Saint Augustine's University Announces the Nation's First HBCU Urban Access Hub to Advance Equity in Education
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Saint Augustine’s University Announces the Nation’s First HBCU Urban Access Hub to Advance Equity in Education

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Saint Augustine’s University (SAU) was founded in 1867 to educate freed slaves in Raleigh, N.C. Today, SAU officially announces the nation’s first HBCU Urban Access Hub to advance equity in education by taking the HBCU experience to urban communities where there is no HBCU.

“Despite the gains that African Americans have made, too many youth aren’t taking advantage of education in America,” said SAU President Dr. Christine Johnson McPhail.

“With year-long access to the university, students will find opportunities to come to SAU, including summer enrichment programs, financial aid and scholarships, starting in the ninth grade.”

The HBCU Urban Access Hub offers a convenient, cost-effective opportunity for students to attend SAU and seamlessly accumulate college transfer credit while matriculating at their home institutions, according to a press release. The first institutions to join SAU in this venture are Wayne County Community College District (WCCCD) and Cass Technical High School, both located in Detroit, Mich.

“Our mission has always been to find pathways to better lives through education,” said Wayne County Community College District (WCCCD) Chancellor Dr. Curtis L. Ivery.

“We are very excited about this collaboration with SAU’s HBCU Urban Access Hub Program.”

“We were honored to have a visit from Saint Augustine’s University,” said Cass Technical High School Principal Lisa Phillips.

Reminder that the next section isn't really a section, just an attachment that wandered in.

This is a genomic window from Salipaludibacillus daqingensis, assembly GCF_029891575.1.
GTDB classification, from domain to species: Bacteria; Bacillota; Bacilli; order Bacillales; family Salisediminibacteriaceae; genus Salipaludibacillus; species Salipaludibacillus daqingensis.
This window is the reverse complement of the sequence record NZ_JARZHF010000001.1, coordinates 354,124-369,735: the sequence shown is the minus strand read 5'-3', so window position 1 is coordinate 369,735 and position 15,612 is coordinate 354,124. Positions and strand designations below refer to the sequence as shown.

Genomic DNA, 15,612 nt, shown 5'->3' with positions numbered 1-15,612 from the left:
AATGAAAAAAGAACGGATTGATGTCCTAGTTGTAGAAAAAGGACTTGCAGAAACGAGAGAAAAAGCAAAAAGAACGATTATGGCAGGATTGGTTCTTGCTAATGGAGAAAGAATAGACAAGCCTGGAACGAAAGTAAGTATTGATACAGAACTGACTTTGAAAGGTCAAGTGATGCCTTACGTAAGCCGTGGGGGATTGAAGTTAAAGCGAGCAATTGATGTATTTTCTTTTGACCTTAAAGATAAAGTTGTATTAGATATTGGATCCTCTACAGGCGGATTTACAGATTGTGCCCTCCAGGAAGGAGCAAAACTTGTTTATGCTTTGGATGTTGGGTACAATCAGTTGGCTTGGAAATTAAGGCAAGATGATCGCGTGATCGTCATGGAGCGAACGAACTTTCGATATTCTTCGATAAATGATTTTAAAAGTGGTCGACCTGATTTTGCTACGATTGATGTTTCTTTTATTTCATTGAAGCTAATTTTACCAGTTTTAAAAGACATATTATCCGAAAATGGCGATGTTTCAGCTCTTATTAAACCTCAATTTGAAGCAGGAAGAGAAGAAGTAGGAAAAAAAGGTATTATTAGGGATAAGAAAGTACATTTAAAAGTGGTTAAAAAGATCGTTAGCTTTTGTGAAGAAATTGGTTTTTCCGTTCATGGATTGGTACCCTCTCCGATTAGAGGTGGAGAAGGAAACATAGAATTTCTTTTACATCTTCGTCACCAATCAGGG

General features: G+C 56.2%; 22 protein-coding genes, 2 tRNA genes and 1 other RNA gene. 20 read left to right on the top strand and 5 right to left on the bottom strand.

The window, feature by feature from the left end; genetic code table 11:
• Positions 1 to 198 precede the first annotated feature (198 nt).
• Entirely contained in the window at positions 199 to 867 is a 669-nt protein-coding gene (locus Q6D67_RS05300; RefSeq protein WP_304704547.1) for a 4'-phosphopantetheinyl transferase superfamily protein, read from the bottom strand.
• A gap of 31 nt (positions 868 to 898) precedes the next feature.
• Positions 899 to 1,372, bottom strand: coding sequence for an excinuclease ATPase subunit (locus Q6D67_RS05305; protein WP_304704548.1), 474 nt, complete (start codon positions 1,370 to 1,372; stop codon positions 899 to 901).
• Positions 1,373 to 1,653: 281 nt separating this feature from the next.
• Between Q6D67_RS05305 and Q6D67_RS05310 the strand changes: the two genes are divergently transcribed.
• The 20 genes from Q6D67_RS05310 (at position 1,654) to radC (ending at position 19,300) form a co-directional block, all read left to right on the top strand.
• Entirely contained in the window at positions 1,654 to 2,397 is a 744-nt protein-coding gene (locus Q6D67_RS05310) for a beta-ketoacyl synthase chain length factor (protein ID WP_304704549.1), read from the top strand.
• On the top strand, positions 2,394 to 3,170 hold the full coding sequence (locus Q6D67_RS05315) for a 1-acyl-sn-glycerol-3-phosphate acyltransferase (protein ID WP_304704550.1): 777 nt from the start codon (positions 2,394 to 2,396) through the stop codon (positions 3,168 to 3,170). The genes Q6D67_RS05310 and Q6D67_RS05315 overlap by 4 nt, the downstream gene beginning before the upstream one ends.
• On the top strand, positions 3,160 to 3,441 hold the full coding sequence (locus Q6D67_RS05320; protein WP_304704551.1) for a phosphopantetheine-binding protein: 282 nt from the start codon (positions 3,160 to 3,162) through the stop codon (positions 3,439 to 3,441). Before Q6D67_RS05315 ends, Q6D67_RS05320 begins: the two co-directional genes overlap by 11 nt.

“President McPhail is a leader who makes a commitment and follows through with precision. I enjoyed the relaxed down-home meeting, and the leadership team made me want to re-enroll in their university. I’m looking forward to a great partnership with one of the most prestigious and oldest HBCUs in the country.”

In addition, after a historic meeting in New York at the 2022 American Association of Community Colleges (AACC) Conference in New York, N.Y., the HBCU Urban Access Hub gained the attention and support of community college leaders from across the country such as:

– Dr. Lorenzo Esters, chancellor, Ivy Tech Community College.

– Dr. L. Marshall Washington, president, Kalamazoo Valley Community College.

– Dr. Cesar Maldonado, chancellor, Houston Community College.

– Dr. Annette Parker, president, South Central College.

– Dr. Kimberly Beatty, chancellor, Metropolitan Community College.

– Dr. Landon Pirius, vice chancellor of Academic and Student Affairs, Colorado Community College System.

The SAU Urban Access Hub will collaborate with partner institutions to advance the program’s pillars, which include:

– Leadership and commitment.

– Outreach and preparation.

– Admissions and advising.

– Financial aid.

– Student engagement and academic affairs.

“Urban students need an HBCU experience,” said Dr. McPhail.

“The programs such as these epitomize the meaning of legacy building.”


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